Commentators and practitioners often refer to the United States controlled foreign corporation statute (“CFC”) as extremely complex and Byzantine in their construction and application. I would agree with this assessment to a point; if someone is simply trying to learn the pure mechanics of the statute then, yes, it is very difficult to fathom. However, when one looks at the rules after understanding the underlying policy for their implementation and overall effect, the statutory scheme becomes easier to comprehend. So, let’s begin with an explanation of why the United States (and other developed, OECD countries) put these types of rules into place.
To begin we will need to know a few definitions from section 7701. A domestic corporation is one “created or organized in the United States or under the law of the United States or of any State” while a foreign corporation is “one that is/is not domestic.” Moving one step further, a foreign corporation is taxed by the US on income that is either connected with a “United States business” or is derived from sources within the United States. Putting all of these definitions together into a workable (and far more user friendly) statement, the US taxes a foreign corporation when that corporation either formally engages in a trade or business within US borders or derives some type of profit from an activity within the US. While this all may seem a bit obvious, knowledge of these definitions is key to understanding why the US implemented CFC rules.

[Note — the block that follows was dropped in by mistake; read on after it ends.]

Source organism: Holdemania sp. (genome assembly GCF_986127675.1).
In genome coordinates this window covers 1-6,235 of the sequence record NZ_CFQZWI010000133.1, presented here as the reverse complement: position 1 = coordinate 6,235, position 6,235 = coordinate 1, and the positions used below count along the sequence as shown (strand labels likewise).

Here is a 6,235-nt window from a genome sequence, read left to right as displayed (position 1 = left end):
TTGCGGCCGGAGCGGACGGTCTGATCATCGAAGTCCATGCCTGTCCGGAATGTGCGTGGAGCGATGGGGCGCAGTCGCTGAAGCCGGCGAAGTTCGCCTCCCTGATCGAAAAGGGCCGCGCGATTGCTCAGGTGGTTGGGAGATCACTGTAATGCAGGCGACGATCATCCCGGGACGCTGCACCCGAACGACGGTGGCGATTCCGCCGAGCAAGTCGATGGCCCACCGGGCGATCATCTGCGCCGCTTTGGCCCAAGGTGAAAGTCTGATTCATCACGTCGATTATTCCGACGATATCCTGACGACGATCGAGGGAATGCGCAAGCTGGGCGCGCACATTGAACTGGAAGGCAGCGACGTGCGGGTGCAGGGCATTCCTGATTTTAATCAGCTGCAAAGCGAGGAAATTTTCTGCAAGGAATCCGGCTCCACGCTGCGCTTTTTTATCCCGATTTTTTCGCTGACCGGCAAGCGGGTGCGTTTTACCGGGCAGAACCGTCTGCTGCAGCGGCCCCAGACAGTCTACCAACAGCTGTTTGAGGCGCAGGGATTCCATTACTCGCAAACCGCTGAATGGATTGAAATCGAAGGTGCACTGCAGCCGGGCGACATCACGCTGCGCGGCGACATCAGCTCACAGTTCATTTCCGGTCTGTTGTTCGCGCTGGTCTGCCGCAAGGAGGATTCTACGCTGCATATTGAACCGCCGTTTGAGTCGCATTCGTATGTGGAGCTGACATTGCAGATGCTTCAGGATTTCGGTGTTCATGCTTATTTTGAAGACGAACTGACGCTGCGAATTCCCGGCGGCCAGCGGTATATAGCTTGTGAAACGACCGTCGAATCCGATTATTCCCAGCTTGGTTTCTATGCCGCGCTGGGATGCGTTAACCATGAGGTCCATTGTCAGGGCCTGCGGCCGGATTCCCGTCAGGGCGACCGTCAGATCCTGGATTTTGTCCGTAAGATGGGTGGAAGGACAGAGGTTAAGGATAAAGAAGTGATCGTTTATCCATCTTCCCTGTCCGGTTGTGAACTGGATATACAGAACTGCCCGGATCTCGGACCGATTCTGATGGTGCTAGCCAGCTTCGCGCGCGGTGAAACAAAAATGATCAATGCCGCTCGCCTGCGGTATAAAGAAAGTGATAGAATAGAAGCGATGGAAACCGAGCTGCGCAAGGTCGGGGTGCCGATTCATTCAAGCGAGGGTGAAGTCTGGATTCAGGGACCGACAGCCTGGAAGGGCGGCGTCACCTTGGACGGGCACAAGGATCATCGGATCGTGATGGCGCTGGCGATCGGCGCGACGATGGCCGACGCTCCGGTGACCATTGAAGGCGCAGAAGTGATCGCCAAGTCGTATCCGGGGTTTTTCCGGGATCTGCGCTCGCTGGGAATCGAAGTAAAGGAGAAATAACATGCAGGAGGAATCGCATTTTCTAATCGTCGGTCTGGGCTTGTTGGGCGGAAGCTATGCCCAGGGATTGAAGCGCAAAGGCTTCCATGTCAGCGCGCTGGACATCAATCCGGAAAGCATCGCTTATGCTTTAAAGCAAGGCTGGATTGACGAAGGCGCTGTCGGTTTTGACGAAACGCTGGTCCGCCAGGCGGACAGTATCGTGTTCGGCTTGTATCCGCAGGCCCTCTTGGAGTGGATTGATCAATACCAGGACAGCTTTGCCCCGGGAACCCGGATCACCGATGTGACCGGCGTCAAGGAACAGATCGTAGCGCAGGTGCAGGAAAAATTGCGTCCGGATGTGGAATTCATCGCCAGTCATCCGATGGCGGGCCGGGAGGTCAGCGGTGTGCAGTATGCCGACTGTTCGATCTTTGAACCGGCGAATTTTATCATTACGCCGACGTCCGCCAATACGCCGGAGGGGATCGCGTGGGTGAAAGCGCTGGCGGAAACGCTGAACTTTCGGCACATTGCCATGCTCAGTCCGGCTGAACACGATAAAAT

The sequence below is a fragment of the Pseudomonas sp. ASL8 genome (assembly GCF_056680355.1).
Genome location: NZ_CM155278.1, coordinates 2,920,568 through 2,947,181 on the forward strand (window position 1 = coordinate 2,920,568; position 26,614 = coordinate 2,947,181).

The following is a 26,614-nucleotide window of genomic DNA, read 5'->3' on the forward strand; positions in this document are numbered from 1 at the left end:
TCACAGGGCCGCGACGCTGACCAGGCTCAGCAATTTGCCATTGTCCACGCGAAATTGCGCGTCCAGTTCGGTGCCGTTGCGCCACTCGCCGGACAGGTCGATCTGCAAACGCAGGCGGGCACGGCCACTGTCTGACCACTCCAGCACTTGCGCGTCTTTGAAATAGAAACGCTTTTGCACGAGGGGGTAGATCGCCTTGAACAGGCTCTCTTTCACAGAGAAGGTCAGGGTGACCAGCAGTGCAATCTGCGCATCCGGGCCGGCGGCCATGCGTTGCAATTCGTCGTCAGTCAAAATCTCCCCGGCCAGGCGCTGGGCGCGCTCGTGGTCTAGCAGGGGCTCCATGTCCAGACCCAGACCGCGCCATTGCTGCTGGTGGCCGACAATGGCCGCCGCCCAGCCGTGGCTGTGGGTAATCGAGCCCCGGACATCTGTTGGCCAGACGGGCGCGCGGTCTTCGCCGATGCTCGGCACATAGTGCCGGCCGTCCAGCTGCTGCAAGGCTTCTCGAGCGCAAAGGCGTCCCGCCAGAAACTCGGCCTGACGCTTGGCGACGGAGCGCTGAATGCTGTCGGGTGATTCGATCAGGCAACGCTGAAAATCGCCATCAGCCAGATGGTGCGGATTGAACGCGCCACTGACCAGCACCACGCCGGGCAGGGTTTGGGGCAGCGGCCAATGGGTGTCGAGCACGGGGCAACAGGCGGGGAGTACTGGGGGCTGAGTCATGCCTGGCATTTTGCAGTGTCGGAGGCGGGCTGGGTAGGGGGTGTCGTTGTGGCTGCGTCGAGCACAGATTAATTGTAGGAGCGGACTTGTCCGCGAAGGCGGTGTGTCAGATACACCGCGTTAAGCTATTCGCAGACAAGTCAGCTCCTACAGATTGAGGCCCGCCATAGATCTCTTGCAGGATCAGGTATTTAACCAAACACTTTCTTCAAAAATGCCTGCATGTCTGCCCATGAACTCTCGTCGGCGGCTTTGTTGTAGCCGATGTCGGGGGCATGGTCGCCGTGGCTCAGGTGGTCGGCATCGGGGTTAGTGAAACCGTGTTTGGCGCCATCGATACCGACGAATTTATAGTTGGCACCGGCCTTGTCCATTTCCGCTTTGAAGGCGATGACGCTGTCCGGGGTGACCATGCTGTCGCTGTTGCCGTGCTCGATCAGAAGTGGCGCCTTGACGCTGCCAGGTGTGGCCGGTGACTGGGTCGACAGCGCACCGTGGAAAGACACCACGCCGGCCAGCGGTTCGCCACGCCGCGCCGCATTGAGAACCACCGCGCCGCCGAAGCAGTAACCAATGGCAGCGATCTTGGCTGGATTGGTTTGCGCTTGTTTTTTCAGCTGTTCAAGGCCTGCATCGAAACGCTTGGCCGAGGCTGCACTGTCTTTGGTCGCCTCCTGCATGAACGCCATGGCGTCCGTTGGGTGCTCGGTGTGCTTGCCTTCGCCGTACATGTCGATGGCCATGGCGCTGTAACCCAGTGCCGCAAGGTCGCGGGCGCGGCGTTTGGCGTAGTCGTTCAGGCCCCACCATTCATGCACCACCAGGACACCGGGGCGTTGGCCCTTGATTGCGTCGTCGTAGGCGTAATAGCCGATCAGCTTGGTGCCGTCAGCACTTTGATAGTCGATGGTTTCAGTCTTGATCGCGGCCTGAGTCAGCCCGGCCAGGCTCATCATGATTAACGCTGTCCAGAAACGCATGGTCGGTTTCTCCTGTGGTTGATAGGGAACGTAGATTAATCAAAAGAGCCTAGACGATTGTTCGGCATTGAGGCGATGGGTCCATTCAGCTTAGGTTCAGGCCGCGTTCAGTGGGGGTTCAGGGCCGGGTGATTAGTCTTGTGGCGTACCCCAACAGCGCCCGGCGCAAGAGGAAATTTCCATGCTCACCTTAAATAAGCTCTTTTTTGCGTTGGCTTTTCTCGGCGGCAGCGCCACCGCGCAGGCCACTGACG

Next, it’s important to remember the US taxes US corporations and individuals on worldwide income (income from “whatever source derived”). But given the above definitions, it would be possible for a US person to transfer his assets to a foreign company thereby removing the income from the US taxation, as that company would have no taxing nexus with the US — they were not conducting a trade or business within the US or engaging in any non-business related transaction. And as the entity was not a partnership, the income would not pass through to the individual. And this is exactly what was happening to a larger extent in the 1950s — US corporations and individuals would form foreign corporations outside the US’ taxing jurisdiction while still living and residing in the US. This creates a “free rider” problem: people or companies who live/reside in the US receive all the benefits of taxpayer funded programs (the interstate system, public education, a judiciary to name a few) without funding them through taxes. And it is that behavior that the CFC rules were designed to prevent.
In general, the CFC rules attribute offshore corporate income to US shareholders when the perceived purpose of the offshore corporation is not to engage in legitimate foreign business (such as opening a “bricks and mortar” branch to sell products) but instead to divert income to a low-tax jurisdiction with the sole intent of removing it from the US tax base. As we move forward into a general overview of the CFC mechanics, keep this concept in mind as it helps to clarify the underlying CFC policy and makes the overall rules that much easier to understand.